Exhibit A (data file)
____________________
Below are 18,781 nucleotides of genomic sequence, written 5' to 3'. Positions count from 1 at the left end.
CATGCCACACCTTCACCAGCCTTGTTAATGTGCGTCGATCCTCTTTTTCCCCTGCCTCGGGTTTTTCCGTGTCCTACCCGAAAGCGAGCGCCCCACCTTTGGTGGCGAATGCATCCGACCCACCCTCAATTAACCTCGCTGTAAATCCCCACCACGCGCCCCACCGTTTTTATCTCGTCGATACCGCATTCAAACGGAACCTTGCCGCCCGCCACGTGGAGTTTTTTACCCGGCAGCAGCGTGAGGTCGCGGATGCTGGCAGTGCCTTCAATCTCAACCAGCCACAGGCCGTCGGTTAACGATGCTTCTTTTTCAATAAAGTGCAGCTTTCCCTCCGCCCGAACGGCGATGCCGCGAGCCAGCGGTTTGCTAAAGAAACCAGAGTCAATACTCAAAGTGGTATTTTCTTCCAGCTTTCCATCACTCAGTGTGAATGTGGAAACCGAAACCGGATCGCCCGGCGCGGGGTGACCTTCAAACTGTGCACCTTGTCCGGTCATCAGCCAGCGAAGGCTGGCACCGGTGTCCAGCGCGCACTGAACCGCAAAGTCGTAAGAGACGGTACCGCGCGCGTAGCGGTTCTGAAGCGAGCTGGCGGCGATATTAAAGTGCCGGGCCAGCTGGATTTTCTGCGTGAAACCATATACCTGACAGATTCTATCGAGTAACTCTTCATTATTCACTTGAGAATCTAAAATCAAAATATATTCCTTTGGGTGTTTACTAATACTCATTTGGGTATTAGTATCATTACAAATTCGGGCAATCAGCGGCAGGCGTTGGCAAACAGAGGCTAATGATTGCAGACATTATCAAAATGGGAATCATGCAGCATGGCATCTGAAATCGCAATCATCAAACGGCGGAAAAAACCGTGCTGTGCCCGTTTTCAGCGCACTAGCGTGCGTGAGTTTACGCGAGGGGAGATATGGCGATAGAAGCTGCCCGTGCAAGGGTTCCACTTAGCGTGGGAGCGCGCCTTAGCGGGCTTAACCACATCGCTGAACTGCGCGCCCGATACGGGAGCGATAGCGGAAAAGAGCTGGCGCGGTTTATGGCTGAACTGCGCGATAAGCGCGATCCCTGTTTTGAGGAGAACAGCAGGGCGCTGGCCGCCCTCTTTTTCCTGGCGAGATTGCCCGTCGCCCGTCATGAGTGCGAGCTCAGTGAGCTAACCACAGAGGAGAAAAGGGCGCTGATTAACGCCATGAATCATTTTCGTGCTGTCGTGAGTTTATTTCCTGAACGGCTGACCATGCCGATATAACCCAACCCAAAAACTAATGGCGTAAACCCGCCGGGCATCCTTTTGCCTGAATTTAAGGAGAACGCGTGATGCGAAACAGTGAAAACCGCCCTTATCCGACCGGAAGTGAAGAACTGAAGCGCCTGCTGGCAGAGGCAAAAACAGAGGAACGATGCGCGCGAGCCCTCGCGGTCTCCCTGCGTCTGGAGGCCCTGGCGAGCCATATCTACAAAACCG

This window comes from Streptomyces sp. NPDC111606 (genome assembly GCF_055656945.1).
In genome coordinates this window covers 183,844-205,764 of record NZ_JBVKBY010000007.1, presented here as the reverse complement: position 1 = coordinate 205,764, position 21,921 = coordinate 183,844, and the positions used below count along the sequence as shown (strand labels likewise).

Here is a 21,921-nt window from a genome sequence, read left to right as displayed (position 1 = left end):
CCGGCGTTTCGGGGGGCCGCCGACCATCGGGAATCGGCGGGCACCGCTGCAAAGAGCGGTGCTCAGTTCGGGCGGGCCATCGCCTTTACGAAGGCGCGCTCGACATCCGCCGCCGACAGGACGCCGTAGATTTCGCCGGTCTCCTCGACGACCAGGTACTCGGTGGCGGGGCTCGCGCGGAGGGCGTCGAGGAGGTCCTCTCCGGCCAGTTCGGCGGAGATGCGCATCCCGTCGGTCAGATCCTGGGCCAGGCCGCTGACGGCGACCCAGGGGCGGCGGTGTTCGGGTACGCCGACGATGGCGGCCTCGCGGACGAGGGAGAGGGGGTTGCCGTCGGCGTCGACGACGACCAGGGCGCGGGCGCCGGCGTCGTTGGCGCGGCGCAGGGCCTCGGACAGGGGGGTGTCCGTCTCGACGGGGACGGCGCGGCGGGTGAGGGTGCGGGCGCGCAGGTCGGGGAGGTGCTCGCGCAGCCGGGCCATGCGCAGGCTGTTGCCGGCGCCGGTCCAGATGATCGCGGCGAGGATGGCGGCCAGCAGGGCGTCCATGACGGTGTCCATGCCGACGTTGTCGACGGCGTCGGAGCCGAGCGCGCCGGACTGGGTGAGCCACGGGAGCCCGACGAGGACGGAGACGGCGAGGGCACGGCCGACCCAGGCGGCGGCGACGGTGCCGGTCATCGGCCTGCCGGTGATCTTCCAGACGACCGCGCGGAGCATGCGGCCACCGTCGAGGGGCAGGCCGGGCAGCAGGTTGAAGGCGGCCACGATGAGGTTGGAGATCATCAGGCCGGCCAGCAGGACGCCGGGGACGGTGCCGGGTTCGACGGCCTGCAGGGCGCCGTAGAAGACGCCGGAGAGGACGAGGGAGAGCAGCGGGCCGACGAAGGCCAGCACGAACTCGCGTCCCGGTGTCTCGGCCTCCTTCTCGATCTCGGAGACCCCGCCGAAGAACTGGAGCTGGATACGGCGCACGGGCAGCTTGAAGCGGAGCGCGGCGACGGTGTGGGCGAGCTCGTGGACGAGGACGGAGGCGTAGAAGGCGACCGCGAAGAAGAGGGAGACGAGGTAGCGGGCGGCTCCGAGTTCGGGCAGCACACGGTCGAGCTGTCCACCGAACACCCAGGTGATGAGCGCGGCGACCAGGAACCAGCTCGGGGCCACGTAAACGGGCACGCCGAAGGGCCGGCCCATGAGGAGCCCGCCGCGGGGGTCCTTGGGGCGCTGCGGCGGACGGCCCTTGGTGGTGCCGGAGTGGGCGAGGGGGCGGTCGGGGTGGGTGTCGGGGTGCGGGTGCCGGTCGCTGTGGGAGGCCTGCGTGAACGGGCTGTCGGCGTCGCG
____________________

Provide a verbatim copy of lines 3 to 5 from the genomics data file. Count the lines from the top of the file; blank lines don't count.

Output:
This window comes from Streptomyces sp. NPDC111606 (genome assembly GCF_055656945.1).
In genome coordinates this window covers 183,844-205,764 of record NZ_JBVKBY010000007.1, presented here as the reverse complement: position 1 = coordinate 205,764, position 21,921 = coordinate 183,844, and the positions used below count along the sequence as shown (strand labels likewise).

Here is a 21,921-nt window from a genome sequence, read left to right as displayed (position 1 = left end):